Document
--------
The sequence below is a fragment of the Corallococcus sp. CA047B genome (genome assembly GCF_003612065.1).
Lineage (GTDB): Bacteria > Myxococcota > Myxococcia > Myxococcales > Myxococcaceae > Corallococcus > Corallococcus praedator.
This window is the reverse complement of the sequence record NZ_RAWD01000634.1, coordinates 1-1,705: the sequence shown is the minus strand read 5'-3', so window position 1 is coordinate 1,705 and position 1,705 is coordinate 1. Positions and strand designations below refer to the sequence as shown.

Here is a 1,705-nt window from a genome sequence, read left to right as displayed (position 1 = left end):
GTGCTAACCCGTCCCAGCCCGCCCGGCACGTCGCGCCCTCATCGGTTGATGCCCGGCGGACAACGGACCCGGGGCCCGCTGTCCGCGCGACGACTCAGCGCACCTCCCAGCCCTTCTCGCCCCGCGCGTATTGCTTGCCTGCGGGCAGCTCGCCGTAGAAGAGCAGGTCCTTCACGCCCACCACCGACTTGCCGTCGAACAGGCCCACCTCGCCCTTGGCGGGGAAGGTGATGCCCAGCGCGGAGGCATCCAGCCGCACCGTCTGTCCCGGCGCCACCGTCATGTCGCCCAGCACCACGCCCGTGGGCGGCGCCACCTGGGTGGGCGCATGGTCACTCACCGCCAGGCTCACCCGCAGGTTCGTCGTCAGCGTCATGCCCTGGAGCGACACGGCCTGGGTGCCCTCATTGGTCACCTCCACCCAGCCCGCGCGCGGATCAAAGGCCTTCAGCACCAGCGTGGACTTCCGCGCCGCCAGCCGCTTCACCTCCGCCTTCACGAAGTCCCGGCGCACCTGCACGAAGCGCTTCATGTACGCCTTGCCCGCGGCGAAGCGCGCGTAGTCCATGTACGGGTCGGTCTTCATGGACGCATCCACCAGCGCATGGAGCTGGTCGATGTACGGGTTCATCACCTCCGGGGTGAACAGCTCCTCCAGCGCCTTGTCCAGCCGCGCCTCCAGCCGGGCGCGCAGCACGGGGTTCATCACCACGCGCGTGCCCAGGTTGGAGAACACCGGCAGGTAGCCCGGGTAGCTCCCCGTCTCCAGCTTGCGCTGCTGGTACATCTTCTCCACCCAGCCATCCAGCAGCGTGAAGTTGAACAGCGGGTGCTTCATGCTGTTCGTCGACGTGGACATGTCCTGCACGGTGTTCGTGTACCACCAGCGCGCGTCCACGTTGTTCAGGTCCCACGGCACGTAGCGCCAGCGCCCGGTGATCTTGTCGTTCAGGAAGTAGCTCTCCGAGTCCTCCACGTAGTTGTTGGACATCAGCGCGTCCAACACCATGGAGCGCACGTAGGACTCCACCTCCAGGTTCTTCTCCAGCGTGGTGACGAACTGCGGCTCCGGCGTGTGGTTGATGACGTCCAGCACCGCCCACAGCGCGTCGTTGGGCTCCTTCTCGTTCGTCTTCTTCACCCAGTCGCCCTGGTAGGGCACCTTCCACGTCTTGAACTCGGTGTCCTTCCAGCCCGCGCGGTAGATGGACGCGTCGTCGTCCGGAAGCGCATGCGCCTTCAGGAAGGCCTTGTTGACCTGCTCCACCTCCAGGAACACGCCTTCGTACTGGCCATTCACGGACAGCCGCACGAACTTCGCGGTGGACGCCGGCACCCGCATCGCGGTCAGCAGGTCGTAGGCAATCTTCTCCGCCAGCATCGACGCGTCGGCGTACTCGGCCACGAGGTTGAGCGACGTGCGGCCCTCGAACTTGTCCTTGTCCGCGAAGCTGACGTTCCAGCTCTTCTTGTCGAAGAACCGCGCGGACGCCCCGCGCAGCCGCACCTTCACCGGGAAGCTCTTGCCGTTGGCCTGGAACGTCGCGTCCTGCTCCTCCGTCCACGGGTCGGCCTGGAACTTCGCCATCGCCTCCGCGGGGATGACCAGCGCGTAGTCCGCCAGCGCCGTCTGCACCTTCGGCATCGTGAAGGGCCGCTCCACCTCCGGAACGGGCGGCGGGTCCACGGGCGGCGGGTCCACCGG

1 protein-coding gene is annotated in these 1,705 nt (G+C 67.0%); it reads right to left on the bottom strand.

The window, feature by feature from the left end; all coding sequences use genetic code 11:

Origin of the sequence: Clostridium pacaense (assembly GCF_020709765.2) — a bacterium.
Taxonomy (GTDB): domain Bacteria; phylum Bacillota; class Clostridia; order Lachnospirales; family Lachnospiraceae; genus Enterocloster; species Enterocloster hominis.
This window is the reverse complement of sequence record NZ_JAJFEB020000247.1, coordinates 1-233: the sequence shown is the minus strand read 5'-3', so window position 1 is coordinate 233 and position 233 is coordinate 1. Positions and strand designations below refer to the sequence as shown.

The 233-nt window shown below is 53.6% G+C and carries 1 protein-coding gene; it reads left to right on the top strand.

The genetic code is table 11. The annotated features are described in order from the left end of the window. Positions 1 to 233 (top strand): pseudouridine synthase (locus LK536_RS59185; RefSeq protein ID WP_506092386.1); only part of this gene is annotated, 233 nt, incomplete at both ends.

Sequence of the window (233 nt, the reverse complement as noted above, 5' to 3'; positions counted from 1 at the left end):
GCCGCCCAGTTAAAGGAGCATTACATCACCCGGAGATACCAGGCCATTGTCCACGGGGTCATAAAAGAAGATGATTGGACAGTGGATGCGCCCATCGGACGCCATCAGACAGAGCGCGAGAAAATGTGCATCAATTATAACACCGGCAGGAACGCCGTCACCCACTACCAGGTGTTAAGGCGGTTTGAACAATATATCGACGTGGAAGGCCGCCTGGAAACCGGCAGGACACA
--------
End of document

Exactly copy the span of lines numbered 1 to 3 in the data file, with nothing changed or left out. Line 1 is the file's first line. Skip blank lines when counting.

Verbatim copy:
The sequence below is a fragment of the Corallococcus sp. CA047B genome (genome assembly GCF_003612065.1).
Lineage (GTDB): Bacteria > Myxococcota > Myxococcia > Myxococcales > Myxococcaceae > Corallococcus > Corallococcus praedator.
This window is the reverse complement of the sequence record NZ_RAWD01000634.1, coordinates 1-1,705: the sequence shown is the minus strand read 5'-3', so window position 1 is coordinate 1,705 and position 1,705 is coordinate 1. Positions and strand designations below refer to the sequence as shown.